Life As a Bilingual Student

Hey Beacons!  The following interview is a piece highlighting a fellow Beacon, Caitlin Bowen.  She is a sophomore here at NCU with a double major in Education and English:

 

Where is your home in Abu Dhabi and what is it like?

“My family lives off island, in a villa that’s about forty-five minutes from our school.  Home in general is just Abu Dhabi.  It’s more about the people than the physical locality of everything. I’ve got friends all over the country. So home, is Abu Dhabi in general.”

Which language did you learn first?  Was it through family or through school?

 “So, before moving to Abu Dhabi, we were in the states.  I was born in Los Angeles, and so my parents only speak English, maybe a tad bit of German from what they remember from high school.  And so, my first language is English, and I get over there and it was mandatory by the Department of Education, that all children in elementary school learn a bit of Arabic—just for a cultural spice up.  And I was like, you know what? I’ve done, what—four years of Arabic?  Why not continue through middle school!  Best and worst decision of my life.  And so, I continued Arabic through middle school, my first two years of high school, and I was like you know what—Arabic isn’t going to serve me much purpose back in the states, and so I spent the last two years of high school learning a bit of Spanish.  So that’s that third language kicking in there.  And then just for the fun of it, I am currently trying to teach myself Irish.”

Have you ever found yourself switching to a different language?

 “Oh yeah, all the time.  Usually if I can’t come up with the word in English I’ll throw something in Arabic and vise versa.  My sister and I, we would purposefully talk in Arabic, and nothing but Arabic, we just wanted to practice.  We both speak classical Arabic, which is the English Equivalent of ‘thee, thy, though’—you know, that kind of English. It’s one of those things where the classical version is more of the Arabic that we’re taught.  That way we can understand the holy text of the Koran.  That’s what it’s written as—and because all of the locals speak slang Arabic, they can’t actually read the Koran, so they have to have it spoken to them.  They memorize it via hearing, but they actually can’t read the text.  That’s why it was mandatory we learn classic Arabic at the school.  You’ve got the Arabic that’s spoken in the UAE that’s divided between classical and slang, and then in the middle eastern region each country has its own version of Arabic.  So, you’ve got Egyptian Arabic, you’ve got Syrian Arabic, and you’ve got Lebanese Arabic.  It’s just slight differences depending on what people you grow up with and things like that.  Whatever word we can’t come up with English or some other language, we’ll substitute it—so like my sister, if we couldn’t come up with an Arabic word, we’d come up with it in Spanish.  If we can’t come up with it in Spanish we’d throw in Arabic or English.  It’s a whole mix.”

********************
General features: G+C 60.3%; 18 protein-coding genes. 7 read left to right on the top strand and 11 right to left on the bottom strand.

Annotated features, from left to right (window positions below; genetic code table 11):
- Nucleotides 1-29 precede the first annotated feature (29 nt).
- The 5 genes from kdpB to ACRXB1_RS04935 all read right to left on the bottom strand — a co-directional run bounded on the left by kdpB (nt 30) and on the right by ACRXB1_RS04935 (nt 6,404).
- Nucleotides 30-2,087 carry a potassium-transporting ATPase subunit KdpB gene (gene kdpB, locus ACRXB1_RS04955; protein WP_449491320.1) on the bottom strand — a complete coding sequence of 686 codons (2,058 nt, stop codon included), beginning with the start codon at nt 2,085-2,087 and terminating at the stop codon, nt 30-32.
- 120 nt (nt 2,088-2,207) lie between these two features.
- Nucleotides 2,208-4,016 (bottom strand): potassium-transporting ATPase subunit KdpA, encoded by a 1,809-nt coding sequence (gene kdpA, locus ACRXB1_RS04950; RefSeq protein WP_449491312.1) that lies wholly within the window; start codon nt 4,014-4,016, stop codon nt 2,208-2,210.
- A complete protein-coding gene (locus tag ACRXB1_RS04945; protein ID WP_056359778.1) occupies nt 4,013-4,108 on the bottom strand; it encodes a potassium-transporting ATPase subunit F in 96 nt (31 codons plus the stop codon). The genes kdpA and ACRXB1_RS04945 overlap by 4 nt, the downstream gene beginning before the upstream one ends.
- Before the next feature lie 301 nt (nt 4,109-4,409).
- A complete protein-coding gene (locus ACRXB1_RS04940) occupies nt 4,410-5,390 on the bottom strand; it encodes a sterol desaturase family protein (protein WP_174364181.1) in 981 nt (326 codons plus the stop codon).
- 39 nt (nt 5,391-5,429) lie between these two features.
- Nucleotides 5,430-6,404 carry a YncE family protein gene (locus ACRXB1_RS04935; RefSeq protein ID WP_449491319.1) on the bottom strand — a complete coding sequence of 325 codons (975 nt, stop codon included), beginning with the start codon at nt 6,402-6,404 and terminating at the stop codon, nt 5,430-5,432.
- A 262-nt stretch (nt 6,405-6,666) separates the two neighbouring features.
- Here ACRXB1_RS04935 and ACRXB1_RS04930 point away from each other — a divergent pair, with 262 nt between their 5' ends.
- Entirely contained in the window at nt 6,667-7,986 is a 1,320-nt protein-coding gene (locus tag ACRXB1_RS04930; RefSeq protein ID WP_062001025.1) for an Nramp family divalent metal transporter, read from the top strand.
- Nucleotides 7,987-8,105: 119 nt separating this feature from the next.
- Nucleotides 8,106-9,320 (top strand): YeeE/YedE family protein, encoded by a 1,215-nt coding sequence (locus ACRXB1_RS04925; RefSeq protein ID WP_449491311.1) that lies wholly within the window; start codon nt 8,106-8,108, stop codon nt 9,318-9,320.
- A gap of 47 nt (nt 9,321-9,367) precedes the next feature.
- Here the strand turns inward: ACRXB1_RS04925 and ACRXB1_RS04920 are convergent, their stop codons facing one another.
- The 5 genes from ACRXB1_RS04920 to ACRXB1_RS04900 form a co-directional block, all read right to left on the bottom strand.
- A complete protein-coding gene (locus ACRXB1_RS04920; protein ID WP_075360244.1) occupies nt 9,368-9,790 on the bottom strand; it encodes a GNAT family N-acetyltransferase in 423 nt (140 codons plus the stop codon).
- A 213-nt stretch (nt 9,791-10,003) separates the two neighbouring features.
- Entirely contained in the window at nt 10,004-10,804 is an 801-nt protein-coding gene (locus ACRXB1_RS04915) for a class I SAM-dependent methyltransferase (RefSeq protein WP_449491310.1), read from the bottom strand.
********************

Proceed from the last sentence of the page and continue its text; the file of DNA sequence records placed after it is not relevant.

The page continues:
Do you find it difficult that you aren’t able to speak your second language or third or fourth as often as you would at home?

 “I mean I still do speak quite a lot usually, it’s a good way to vent to myself.  So I do speak a lot, and then just to make sure I keep up with grammar and things like that I do actual practices online and, you know, handwritten.  It’s kind of weird not hearing it and seeing it around here and there.  ‘Oh, here’s an English sign with Arabic beneath it.’

Have you ever considered teaching Arabic?

 “I have but I would have to get much better at actually speaking.  Speaking is actually my weakest.  I can read it, I can write it, I can understand what’s being said, but actually speaking is harder for me—it was more important to be able to read and write.”

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